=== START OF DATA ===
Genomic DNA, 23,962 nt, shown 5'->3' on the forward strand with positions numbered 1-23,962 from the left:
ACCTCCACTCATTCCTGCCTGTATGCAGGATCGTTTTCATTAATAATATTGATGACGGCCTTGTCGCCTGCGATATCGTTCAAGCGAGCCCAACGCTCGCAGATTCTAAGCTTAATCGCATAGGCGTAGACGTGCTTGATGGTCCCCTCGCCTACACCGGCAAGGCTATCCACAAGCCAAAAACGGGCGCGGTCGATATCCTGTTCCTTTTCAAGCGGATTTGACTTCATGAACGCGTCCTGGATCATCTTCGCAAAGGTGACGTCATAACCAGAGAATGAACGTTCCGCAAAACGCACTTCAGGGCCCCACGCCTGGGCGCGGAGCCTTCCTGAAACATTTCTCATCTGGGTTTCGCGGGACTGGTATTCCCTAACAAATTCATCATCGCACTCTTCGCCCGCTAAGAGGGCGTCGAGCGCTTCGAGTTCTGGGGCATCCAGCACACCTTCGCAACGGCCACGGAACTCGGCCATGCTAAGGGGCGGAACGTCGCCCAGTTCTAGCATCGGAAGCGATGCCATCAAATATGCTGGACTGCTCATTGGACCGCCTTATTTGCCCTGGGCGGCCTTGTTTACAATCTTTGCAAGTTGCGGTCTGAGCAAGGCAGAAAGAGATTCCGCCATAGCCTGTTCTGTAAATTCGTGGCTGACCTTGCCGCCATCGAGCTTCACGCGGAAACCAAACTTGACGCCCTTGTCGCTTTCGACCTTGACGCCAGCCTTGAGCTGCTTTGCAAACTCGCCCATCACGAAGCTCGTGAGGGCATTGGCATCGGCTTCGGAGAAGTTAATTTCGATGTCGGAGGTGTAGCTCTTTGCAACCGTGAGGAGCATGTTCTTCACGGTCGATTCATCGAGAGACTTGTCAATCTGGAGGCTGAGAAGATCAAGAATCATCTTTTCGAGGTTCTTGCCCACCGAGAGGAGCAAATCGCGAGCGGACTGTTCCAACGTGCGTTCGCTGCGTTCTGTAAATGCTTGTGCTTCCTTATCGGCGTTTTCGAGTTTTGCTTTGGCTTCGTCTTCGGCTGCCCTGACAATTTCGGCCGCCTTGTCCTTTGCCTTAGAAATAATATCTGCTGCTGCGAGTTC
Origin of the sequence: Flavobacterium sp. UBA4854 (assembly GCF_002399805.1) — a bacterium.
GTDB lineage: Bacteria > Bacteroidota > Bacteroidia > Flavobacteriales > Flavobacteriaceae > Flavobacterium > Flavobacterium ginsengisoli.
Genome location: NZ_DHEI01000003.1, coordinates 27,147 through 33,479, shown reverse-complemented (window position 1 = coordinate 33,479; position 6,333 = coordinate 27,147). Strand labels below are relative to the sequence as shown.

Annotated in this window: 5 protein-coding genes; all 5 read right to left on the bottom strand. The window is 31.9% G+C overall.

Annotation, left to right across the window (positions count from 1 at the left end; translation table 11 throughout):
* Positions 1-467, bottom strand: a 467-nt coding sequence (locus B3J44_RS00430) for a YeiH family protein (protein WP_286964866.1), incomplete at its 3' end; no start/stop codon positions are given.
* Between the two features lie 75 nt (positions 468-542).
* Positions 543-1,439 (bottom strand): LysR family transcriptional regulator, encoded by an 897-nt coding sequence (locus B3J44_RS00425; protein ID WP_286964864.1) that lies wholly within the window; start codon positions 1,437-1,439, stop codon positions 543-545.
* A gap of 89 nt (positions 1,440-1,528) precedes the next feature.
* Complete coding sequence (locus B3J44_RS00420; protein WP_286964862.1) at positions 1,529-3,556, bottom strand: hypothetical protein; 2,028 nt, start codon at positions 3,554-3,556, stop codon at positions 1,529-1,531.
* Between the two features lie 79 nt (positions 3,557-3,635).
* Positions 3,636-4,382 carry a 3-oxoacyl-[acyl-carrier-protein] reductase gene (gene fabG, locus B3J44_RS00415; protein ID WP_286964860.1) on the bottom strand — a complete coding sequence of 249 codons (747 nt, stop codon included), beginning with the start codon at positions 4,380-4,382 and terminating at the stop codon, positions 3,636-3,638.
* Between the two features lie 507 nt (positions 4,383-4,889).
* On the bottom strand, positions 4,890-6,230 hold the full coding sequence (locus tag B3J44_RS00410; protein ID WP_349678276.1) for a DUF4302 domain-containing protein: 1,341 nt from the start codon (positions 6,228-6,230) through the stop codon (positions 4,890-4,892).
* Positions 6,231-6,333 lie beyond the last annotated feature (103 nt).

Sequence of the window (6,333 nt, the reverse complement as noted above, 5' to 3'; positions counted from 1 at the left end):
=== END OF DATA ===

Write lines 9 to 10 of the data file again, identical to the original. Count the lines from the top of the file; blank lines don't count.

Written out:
* Between the two features lie 75 nt (positions 468-542).
* Positions 543-1,439 (bottom strand): LysR family transcriptional regulator, encoded by an 897-nt coding sequence (locus B3J44_RS00425; protein ID WP_286964864.1) that lies wholly within the window; start codon positions 1,437-1,439, stop codon positions 543-545.